The first time I walked into The Blade building in the early summer of 1972 to begin work as a summer intern, the first person to say hello was the man who hired me. Chet Sullwold was the executive sports editor.
Nowadays, 38 years later, when I stop by the same office, the first person to say hello often is the same Chet Sullwold, a member of the sports copy desk.
That may not seem all that noteworthy until I mention that Chet had already been at The Blade for nearly a quarter of a century by the time I first showed up. And that was after his college studies had been interrupted for a few years by WWII. So what I'm telling you is the first time we met there were already a few gray hairs on the old man's head.
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Chet is 86 years old. He decided a year or so ago to cut back to part-time status, but your idea of part-time and the number of hours he still devotes to this newspaper and our sports section are probably two different things.
Needless to say, he is The Blade's living legend.
On Saturday night, he was honored as being a living legend at the University of Toledo, as well. During a stoppage in play during the first half of UT's football win over Kent, Chet received the 12th Man Award in honor of 55 seasons on the football press box staff and 60-plus years spent working on UT's basketball statistics crew.
Unlike most 12th Man ceremonies, this one wasn't held on the Glass Bowl turf. Chet doesn't get around so swiftly these days, for one, and he didn't want to leave his post in Row 2, Seat 1 where he mans the internal public address microphone for the press box, radio and TV booths. So they came to him with a TV camera and sent the feed to the big video screen on the scoreboard. That's perfect, because any tribute to Sullwold should take place in a press box.
Chet went from Libbey High to UT, or TU as it was known back then, before answering the call to military duty. He then enrolled at Ohio State University, where he served as sports editor of The Lantern, before graduating to The Blade in July of 1948. He and Dolores have been married for 60 years, a union that created three children and, by extension, five grandkids. But Dolores has been sharing Chet with a number of mistresses, so to speak, for a number of years.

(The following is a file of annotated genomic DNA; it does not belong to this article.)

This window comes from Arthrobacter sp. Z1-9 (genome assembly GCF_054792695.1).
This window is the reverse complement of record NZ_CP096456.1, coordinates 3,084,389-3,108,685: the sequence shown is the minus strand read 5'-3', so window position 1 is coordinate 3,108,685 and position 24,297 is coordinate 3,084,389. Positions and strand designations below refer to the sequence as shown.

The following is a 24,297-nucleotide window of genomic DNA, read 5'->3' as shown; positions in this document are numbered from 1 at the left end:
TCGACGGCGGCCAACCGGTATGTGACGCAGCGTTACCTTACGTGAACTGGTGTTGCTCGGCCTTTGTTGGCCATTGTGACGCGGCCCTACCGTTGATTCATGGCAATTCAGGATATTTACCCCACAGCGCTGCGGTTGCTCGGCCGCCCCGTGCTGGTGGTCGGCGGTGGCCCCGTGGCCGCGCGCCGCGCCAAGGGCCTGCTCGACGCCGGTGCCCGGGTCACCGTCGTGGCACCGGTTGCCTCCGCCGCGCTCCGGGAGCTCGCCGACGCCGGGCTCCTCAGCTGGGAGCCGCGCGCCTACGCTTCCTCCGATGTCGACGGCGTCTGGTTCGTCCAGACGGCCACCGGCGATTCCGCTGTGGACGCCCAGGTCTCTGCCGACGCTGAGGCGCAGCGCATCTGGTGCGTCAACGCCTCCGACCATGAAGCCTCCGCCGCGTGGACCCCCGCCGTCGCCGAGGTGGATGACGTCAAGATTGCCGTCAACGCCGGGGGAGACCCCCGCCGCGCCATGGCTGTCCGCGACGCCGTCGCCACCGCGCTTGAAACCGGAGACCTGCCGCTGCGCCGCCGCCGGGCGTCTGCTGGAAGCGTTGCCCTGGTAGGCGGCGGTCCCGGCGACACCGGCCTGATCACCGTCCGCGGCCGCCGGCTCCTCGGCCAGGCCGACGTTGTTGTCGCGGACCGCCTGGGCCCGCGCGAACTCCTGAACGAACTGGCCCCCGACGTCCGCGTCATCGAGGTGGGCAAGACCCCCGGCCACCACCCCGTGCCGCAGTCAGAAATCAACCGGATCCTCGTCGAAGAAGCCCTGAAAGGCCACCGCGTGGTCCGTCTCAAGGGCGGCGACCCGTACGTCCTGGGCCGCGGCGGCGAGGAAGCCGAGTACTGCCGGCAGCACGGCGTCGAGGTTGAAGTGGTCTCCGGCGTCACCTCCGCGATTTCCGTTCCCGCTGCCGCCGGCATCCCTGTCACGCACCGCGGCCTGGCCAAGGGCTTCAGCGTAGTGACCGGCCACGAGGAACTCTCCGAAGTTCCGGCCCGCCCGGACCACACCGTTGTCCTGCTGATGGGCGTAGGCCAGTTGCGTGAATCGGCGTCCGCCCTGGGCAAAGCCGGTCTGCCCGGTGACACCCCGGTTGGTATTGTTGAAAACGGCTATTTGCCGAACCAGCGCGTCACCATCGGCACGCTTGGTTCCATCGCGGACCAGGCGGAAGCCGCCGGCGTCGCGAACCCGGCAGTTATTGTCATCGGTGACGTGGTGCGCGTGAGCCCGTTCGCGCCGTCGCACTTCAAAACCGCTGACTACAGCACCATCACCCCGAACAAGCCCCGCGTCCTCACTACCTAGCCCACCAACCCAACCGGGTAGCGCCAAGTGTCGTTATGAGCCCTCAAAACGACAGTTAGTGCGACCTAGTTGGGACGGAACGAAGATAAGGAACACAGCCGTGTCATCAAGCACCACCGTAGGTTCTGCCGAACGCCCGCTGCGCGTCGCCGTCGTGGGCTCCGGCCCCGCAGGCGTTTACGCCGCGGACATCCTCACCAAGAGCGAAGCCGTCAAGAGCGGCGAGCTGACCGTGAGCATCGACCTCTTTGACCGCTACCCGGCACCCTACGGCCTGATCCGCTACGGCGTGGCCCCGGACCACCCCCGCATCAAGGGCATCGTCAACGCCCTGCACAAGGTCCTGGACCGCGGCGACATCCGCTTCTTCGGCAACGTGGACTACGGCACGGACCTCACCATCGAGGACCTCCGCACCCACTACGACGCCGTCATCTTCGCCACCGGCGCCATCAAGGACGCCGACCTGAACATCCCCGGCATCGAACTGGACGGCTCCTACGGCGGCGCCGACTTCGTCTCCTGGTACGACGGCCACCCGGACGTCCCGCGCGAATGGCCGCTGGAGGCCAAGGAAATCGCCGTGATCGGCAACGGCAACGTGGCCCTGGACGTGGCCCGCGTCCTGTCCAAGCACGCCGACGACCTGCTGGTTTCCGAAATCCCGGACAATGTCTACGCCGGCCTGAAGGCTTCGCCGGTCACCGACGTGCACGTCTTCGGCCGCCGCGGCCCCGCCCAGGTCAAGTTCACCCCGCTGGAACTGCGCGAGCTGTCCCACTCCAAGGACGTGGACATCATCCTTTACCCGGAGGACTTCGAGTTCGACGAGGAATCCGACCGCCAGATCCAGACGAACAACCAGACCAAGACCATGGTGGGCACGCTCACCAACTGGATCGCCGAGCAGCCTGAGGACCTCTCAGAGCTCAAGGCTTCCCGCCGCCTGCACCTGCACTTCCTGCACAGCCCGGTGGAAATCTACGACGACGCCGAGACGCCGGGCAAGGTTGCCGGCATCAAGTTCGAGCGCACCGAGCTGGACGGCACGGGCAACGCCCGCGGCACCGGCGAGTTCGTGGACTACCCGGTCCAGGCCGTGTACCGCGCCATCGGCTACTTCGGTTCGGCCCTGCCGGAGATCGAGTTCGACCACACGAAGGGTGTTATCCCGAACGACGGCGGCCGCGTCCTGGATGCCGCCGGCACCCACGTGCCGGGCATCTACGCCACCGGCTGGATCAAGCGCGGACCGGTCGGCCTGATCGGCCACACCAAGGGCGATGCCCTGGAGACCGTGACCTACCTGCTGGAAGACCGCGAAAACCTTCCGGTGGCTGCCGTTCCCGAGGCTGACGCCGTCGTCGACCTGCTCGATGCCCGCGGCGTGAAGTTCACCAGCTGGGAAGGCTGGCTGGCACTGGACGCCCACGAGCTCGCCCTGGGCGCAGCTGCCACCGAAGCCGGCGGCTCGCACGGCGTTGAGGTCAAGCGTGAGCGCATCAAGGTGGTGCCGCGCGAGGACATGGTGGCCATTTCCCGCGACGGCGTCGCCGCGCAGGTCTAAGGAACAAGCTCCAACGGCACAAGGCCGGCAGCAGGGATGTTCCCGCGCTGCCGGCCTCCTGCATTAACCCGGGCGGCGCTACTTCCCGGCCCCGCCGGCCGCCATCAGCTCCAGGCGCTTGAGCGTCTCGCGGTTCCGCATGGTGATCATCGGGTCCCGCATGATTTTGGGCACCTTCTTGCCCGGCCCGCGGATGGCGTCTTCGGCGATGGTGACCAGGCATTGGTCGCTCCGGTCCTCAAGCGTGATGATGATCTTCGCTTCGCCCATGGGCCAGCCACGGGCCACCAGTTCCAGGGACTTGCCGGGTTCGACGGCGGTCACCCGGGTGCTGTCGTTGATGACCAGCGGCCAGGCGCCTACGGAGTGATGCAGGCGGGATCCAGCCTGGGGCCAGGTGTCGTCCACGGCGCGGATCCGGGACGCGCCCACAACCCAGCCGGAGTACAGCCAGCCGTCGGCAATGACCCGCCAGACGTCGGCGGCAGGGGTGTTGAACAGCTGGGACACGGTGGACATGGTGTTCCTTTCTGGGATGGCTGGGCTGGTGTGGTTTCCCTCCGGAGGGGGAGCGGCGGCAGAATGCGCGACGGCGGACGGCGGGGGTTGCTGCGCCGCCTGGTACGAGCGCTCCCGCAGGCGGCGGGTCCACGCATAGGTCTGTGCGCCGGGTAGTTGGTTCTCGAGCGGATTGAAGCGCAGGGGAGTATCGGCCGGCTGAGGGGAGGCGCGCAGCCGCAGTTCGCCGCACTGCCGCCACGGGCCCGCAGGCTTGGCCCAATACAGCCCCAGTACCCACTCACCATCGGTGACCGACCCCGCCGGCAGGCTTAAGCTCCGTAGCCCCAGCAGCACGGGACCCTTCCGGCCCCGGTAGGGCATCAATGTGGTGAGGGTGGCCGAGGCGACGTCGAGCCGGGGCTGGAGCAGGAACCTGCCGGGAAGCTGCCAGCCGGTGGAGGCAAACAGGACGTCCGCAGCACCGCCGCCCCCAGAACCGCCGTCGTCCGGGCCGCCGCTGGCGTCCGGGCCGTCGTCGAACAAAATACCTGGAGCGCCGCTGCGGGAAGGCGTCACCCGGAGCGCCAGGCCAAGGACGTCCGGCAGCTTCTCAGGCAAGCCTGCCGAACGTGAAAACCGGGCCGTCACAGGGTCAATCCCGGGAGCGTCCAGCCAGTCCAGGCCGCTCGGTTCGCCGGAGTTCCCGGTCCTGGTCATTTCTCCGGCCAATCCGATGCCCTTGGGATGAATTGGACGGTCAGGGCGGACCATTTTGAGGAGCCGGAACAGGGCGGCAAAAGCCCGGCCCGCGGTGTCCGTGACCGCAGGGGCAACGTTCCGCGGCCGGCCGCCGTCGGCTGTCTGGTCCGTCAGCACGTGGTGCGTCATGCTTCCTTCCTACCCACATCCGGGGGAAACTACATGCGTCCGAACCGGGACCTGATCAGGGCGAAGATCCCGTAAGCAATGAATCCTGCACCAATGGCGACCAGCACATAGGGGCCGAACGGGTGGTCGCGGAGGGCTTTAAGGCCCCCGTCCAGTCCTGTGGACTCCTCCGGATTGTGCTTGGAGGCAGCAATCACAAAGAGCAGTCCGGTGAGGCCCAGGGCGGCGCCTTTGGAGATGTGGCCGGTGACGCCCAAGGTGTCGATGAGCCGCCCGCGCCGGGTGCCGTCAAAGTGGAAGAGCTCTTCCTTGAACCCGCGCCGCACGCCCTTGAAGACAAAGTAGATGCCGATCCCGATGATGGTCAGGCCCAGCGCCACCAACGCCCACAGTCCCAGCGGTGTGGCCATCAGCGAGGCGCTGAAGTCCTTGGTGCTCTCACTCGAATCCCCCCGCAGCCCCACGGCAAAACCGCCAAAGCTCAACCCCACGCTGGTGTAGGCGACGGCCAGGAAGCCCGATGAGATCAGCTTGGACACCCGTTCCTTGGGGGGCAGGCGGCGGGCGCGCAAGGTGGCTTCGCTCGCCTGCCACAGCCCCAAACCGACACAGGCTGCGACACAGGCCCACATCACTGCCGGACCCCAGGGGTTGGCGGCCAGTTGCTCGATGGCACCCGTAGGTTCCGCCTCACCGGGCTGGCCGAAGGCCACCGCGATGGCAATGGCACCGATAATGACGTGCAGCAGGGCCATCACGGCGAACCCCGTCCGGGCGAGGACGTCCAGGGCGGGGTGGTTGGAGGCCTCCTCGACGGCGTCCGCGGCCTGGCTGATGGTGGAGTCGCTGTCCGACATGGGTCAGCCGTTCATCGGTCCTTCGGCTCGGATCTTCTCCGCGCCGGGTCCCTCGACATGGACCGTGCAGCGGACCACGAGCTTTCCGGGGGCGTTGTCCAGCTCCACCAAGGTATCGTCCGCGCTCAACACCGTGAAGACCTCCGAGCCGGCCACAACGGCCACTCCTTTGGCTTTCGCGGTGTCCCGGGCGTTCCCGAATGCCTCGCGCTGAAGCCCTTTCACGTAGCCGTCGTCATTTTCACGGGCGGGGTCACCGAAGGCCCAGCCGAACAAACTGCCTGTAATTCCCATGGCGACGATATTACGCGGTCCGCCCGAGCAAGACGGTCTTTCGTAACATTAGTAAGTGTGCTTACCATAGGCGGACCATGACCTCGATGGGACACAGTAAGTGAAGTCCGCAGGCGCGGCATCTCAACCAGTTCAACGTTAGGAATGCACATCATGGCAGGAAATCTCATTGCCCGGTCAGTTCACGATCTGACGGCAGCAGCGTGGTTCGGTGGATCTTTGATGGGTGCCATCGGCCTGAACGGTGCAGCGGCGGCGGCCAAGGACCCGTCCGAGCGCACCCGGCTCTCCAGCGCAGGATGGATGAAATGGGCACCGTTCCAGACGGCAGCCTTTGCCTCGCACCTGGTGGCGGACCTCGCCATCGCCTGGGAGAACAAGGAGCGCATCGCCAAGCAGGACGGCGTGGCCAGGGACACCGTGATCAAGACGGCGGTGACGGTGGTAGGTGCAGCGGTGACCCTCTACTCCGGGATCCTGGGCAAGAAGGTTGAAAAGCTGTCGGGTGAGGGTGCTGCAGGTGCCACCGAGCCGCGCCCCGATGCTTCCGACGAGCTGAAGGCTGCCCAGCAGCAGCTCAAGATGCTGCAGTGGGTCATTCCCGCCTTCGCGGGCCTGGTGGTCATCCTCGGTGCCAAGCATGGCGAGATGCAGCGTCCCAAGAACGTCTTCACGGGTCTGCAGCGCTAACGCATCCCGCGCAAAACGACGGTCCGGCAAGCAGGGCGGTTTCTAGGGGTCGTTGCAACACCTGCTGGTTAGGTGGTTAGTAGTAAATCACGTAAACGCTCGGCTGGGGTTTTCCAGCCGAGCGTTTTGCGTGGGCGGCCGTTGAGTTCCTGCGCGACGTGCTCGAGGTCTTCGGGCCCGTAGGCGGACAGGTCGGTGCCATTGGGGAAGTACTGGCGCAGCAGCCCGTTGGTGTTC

The Blade and UT, of course, have been at the top of the list. He has served the former as a sports writer and columnist, news reporter, sports editor, regional editor, Peach Section editor, and copy editor, among other jobs. In addition to the hours he has spent, and continues to spend, working at UT games, the Sullwolds started an endowment fund - "a few bucks," Chet said - to help pay students working in the Rockets' sports information office.
But there also has been a lifelong love affair with track and field - Chet was among the first registered officials in Ohio, served as the clerk of course at more prep meets than anyone could count, and was the voice of the state meet at Ohio Stadium in Columbus for nearly two decades - and he and his mellifluous, deep baritone had long stints as the PA voice of old Page Stadium at the former DeVilbiss High and as the voice of St. Francis de Sales football.
True to his nature, Sullwold accepted the 12th Man Award modestly and suggested it "really should go to all the stat crew members, the ushers, the ticket-takers, the guards, all those people who are fairly anonymous but who love and support the university."
Sullwold is proof that age is just a number. Both of his parents lived into their 90s, and he keeps stored in his computer terminal a wire service story on the late Bob Sheppard, who was the PA announcer at Yankee Stadium into his mid-90s.
"The way I look at it, I've still got things to look forward to," he said. "It keeps me going. I have a schedule, a reason to get my tail out of bed, get dressed, and go to work. So that's why I'm still at it. Plus, I work with a bunch of wonderful people, and I still truly enjoy it."
Part of UT's 12th Man Award is an invitation for the recipient to Friday night's team dinner. Sullwold had to pass. He was working on our sports desk, manning the phones, taking high school football reports, and setting the pace under deadline pressure for co-workers half his age.
Being saluted as the 12th Man by UT was a well-deserved and very nice honor.
Here at The Blade building, though, Chet has been our No. 1 Man for a long, long time.
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